The thought police have arrived......

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17 hours ago, Freki said:

How can the debate the OP is engaging around Brown Field within Green Belt is classified as green, turn into your rant about immigration that you have been doing on too many subjects already?

In my view you can't discuss building requirements without discussing immigration. The two things go hand in hand. We won't know the requirement until we have dealt with the immigration.

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19 minutes ago, zugzwang said:

Sajid David set to relax immigration rules.

Isn't this just a ruse to allow business to access skilled workers at much cheaper rates, thereby undercutting the indigenous population and keeping wages low?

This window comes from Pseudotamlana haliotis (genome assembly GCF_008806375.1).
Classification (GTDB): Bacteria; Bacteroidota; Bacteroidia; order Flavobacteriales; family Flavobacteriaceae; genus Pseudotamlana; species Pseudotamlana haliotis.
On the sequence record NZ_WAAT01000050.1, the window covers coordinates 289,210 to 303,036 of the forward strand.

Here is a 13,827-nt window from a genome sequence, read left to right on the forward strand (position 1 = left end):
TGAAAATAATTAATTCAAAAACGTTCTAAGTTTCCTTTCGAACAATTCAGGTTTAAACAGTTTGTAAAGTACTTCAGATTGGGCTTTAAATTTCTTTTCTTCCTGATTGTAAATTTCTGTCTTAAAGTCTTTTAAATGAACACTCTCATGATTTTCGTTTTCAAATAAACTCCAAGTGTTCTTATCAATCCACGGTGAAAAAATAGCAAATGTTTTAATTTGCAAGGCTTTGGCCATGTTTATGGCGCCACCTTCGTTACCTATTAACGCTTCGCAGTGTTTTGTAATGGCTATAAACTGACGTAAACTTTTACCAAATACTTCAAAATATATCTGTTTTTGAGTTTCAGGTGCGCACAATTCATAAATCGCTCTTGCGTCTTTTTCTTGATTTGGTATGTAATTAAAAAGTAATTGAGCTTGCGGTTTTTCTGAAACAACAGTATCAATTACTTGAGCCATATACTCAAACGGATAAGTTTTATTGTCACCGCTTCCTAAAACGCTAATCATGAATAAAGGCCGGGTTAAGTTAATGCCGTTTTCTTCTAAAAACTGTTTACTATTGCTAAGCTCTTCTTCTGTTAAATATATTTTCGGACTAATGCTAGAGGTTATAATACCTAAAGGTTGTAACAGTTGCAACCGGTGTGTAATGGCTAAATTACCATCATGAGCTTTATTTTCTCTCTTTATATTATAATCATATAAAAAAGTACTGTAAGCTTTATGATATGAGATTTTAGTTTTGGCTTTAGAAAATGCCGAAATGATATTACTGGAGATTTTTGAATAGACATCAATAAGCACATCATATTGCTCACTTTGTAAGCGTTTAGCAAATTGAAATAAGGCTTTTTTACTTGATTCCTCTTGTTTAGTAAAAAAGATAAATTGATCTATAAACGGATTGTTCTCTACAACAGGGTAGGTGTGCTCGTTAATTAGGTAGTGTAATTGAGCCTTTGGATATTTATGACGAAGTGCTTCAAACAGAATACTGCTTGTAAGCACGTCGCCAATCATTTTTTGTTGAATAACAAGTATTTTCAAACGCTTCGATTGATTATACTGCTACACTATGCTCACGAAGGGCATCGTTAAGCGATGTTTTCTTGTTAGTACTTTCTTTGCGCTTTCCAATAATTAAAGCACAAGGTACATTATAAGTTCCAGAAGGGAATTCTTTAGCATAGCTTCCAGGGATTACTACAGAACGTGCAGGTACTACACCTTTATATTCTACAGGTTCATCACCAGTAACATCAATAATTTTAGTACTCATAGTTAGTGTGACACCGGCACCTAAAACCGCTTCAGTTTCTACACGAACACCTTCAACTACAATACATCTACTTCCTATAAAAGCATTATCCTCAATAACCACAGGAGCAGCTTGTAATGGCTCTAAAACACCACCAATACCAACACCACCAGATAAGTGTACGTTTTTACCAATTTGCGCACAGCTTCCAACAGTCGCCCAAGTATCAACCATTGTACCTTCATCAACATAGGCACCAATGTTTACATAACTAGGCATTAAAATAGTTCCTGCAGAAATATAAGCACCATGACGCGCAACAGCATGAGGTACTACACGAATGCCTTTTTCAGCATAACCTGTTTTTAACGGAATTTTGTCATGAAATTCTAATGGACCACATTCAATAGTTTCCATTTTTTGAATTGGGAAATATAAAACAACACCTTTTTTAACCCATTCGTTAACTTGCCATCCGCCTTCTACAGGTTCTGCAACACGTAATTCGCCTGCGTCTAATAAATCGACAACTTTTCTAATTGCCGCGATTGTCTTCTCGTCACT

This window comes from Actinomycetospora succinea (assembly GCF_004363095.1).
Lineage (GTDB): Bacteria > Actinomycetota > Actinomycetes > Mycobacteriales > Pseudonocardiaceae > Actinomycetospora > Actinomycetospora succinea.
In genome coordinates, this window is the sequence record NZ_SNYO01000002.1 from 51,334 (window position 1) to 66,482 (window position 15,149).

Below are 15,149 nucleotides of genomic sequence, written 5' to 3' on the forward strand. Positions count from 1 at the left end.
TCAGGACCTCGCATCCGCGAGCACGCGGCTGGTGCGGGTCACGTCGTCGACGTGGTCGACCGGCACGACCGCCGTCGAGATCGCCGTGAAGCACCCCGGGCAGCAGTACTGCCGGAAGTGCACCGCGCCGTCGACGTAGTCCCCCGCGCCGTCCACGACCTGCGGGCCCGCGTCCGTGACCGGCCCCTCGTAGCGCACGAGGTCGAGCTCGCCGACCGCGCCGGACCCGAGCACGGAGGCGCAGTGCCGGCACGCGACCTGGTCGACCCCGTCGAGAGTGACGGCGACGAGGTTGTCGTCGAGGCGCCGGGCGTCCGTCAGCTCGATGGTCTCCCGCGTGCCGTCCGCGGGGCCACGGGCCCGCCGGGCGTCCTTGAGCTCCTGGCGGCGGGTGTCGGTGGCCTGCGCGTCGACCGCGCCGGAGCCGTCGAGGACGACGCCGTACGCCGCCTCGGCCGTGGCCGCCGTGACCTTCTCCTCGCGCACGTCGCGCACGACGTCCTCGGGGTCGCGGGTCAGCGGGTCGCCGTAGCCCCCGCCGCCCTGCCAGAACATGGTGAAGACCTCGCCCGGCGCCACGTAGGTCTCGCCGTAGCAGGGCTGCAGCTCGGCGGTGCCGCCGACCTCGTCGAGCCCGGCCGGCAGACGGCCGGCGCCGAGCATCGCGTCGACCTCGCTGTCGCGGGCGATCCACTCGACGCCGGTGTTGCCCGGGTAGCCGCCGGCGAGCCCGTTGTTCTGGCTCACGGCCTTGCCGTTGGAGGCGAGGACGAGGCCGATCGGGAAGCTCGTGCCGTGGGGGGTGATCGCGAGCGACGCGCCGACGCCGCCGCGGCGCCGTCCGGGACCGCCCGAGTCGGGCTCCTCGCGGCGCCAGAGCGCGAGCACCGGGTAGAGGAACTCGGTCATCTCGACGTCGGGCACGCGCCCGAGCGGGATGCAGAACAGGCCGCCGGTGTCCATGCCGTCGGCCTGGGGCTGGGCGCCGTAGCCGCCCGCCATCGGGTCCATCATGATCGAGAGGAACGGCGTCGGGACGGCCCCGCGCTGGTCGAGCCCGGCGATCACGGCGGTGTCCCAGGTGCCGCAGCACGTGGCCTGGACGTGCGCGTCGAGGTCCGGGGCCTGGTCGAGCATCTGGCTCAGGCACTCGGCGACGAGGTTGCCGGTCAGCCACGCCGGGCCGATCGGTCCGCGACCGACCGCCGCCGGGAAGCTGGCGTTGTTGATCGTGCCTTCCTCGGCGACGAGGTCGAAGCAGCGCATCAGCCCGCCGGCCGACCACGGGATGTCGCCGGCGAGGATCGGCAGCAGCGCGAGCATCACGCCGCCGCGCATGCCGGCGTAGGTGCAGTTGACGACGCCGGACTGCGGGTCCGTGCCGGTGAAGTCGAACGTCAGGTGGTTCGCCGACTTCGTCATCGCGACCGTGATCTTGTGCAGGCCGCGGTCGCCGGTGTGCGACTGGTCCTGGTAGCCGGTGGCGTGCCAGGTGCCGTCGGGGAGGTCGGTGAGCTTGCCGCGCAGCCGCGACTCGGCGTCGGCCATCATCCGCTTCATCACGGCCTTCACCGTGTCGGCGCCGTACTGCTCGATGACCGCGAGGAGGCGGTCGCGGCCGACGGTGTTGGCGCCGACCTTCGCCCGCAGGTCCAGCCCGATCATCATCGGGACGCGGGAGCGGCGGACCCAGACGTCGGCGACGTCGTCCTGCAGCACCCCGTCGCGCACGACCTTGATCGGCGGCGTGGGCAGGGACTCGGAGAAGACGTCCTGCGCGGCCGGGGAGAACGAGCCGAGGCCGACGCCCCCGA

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20 minutes ago, zugzwang said:

Sajid David set to relax immigration rules.

http://www.dailymail.co.uk/news/article-5842633/Doctors-nurses-outside-EU-given-visas-boost-NHS.html

More migrant healthcare workers required to treat the explosive demand for healthcare caused by uncontrolled immigration.

Indeed. They are still not actually dealing with the cause of the problems. If they carry on in this manner, the country will be destroyed in less than 50 years.

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  • 301 Brexit, House prices and Summer 2020

    1. 1. Including the effects Brexit, where do you think average UK house prices will be relative to now in June 2020?


      • down 5% +
      • down 2.5%
      • Even
      • up 2.5%
      • up 5%